In our last number, in a few words, we stated that Hon. John A. Dix had delivered a lecture before the New York Mecharics Institute, on a subject relating to the mechanical classes, a,nd that his lecture was not well attended. We rebuked our mechanics for their apathy and want of taste ; but the most keen rebuke which they have received comes from another quarter and in a different manner.mdash; The Hon. Ex-Senator, U. S., delivered a lecture inMetropolitan Hall, on the evening of the 6th inst., before the New York Historical Society, which embraces the most learned and distinguished gentlemen in our city. Instead of having a thin audience in that Hall, which is ten times larger than the rooms of the Institute, the hall was well filled and the audience very large. We are afraid that too many of our young mechanics go to hear songs and see mountebank exhibitions in preference to attending scientific lectures. Mechanics with families cannot attend lectures with the same convenience that persons of wealth can, but from their numbers in New York they ought to crowd the largest Hall in the city, whenever a lecture respecting their interests is delivered.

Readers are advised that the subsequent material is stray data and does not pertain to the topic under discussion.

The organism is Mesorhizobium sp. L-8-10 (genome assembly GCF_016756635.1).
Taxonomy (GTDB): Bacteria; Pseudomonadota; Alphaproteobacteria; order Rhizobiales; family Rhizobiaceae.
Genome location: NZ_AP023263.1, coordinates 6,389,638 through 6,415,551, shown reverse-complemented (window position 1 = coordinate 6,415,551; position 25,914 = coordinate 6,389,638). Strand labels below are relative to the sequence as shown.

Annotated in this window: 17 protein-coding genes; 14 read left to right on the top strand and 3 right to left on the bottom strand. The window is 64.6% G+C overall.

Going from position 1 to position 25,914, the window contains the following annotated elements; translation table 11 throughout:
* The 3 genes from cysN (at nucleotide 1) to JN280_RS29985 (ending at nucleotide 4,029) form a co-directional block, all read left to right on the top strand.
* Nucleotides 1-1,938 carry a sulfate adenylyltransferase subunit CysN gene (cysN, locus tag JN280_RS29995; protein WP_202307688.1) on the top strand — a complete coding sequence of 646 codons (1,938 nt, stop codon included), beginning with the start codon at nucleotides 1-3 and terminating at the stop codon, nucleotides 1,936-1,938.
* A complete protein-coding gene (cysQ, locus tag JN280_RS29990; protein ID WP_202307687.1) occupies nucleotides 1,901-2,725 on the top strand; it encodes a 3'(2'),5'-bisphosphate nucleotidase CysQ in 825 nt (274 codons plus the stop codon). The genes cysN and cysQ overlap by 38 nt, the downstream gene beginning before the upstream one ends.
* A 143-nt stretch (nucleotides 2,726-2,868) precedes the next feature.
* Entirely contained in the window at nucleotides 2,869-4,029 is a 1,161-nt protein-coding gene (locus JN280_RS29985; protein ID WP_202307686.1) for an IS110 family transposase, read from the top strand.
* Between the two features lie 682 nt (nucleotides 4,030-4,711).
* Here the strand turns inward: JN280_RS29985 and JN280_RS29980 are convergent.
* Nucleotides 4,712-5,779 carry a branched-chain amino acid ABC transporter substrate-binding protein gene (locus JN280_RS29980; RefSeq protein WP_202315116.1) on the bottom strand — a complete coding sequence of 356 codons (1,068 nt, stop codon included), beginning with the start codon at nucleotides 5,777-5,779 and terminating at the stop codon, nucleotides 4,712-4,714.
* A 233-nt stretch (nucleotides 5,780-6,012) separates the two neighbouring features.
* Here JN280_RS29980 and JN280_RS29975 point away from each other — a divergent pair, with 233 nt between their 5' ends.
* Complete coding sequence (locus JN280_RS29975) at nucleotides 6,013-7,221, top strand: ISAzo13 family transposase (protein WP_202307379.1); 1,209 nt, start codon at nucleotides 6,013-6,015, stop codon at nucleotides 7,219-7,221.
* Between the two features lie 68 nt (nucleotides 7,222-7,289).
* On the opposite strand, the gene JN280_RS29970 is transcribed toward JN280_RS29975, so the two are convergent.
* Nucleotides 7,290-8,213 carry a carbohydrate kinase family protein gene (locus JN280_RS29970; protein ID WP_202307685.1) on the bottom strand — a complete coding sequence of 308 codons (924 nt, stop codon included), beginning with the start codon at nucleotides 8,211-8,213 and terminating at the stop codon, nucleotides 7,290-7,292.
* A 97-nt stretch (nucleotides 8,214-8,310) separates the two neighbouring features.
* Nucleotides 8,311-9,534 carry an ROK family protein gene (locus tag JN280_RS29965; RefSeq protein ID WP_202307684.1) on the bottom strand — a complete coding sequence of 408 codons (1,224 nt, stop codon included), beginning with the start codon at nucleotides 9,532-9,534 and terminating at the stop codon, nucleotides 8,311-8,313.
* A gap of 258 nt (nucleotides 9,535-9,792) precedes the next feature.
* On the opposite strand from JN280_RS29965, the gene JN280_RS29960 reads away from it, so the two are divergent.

This article was originally published with the title "The Mechanics and Men of Literature in New York"